Reposted with permission from the Hobbs News Sun.
NEWS-SUN PHOTO Contractors put finishing touches on the exterior of the expanded portion of Lea County Regional Airport terminal in this New-Sun file photo. Experts expect Phase 1 of the current construction to be completed by the end of March.

If anyone ever doubted the wisdom of scheduling non-stop flights between Hobbs and Denver, last weekend would set them straight.

Every flight was 100% booked for Friday, Saturday and Sunday, according to Kent Myers, president and managing partner of Airplanners Inc.

Myers said his Colorado-based company is the liaison and negotiator between communities, airports and airlines. He has been working with the Economic Development Corporation of Lea County for eight years.

Flights on United Airlines Express to and from Houston began in 2011, with Denver added to the schedule in late October.

SUBMITTED PHOTO This is an artist’s rendition of the terminal expansion and renovation at the Lea County Regional Airport.

With only November for a full-month data watch, Myers hailed as a success the new daily Denver-Hobbs non-stop flights and current renovation of the Lea County Regional Airport during a recent meeting with the News-Sun. By “success,” Myers meant the number of passengers keeps growing as expected.

“This airport will change Hobbs forever. For 100 years, it will be different because of this airport. The lifestyle will change,” Myers said. “People that come here to raise their family or have their profession or career can get out and people can get in.”

Myers touted a wide range of passengers and purposes for flying.

“It’s exciting to me to see people looking at it and say, ‘My daughter is able to come home for Christmas this year because of the Denver flight.’” Myers said. “It’s that personal to a lot of people. And it’s important to ExxonMobil. There’s the range.”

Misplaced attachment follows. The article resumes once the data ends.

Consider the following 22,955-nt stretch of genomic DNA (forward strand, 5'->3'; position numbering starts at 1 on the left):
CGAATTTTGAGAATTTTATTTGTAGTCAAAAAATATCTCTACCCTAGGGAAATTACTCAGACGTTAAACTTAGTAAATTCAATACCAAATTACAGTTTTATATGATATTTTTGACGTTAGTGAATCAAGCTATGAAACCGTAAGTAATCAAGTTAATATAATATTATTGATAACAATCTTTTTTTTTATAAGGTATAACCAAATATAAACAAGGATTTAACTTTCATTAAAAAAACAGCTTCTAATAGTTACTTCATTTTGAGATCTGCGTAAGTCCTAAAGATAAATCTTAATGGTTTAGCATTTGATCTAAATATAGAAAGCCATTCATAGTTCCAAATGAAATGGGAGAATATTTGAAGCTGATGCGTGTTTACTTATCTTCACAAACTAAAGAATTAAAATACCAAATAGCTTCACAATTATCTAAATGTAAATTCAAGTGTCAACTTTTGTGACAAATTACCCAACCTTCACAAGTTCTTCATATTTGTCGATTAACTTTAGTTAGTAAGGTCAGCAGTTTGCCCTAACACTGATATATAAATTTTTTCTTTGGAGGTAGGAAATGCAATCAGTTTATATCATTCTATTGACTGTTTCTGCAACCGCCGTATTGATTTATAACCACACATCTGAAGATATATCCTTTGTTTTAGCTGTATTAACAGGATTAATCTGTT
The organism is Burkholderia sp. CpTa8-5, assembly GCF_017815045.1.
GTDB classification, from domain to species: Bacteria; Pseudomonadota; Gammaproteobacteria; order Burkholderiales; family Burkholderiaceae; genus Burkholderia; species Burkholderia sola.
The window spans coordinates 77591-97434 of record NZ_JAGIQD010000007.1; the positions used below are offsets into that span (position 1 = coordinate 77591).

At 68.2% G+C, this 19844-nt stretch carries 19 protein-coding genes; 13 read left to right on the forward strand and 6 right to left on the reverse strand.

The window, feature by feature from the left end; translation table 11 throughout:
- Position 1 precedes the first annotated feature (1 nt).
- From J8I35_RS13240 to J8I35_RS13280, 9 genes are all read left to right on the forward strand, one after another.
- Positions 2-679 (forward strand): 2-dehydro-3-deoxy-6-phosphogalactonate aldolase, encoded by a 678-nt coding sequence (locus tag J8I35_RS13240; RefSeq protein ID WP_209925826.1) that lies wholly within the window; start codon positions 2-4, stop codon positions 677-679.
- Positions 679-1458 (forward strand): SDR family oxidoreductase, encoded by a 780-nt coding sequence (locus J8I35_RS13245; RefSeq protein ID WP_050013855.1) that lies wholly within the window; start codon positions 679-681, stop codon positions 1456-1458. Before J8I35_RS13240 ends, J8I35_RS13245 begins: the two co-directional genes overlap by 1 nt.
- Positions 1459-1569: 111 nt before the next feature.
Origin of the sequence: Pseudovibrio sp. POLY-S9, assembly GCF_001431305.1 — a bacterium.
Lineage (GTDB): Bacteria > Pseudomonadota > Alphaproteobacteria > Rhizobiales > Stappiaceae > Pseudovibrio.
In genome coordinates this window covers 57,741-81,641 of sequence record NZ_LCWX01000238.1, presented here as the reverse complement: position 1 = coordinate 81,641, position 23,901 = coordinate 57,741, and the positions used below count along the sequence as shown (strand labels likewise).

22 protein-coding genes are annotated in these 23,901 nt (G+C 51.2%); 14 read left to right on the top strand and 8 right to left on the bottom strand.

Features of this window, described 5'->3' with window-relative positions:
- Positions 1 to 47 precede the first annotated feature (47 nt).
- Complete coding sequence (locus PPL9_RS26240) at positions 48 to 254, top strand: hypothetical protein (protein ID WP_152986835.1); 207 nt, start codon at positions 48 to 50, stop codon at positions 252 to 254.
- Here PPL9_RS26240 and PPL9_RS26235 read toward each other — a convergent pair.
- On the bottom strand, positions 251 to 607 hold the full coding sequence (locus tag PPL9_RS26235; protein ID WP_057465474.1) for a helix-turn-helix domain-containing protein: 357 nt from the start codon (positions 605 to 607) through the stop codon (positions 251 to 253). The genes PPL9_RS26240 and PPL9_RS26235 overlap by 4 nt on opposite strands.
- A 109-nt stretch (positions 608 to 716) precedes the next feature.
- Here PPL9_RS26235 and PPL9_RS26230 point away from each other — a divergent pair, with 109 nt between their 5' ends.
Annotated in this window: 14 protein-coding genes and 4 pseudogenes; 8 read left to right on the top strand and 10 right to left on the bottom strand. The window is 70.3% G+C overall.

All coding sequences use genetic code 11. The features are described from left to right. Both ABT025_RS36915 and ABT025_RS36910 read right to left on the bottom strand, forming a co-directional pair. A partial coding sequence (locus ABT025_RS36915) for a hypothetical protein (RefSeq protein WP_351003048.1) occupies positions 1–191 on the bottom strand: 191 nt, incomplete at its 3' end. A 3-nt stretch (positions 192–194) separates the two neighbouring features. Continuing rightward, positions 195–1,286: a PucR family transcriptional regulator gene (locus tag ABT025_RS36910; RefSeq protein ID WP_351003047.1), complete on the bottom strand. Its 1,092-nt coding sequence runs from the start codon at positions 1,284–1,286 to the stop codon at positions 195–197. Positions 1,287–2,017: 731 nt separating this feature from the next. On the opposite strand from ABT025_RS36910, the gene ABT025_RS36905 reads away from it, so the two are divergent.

EDC Executive Director Missi Currier joined a discussion of the future that began with a question about the next possible oilfield downturn.

Currier said, “While we hope that oil and gas is a long-term play, we hope that FlyHobbs can be an even longer term play to serve whatever industry is here at the time, not only from an economic perspective, but for the quality of life it brings to people in the region.”

The Houston flights program struggled early on, Myers said, because of dips in the economy and a generation of flyers stuck on driving to Lubbock or Midland to travel.

“I think it kind of culminated in the last three years where all of a sudden the economy got a little better,” Myers said. “The EDC set it up from a marketing standpoint and people started saying, ‘You know, this is a real deal.’”

The addition of a Denver flight provides even greater opportunities, he added.

Myers said, “Denver and Houston play off of each other and complement because, not only do we have a 50% increase in the number of available seats, but if you’re in Pittsburgh or Minneapolis or Detroit, you don’t always have to fly Houston. You can fly Denver. The flights are timed that way.”

Currently, United flies 50-seat airplanes into the Hobbs airport, two per day from Houston. Adding one flight from Denver boosts the number of seats available by 50%.

The weather in southeastern New Mexico makes flying in and out even more convenient.

“What is really great about it is the on-time performance of these flights,” Myers said. “If it’s not the best in the country, it’s close to it. You have very few cancellations, very few late flights. It’s remarkable, the consistency of it, and it’s because of your weather.”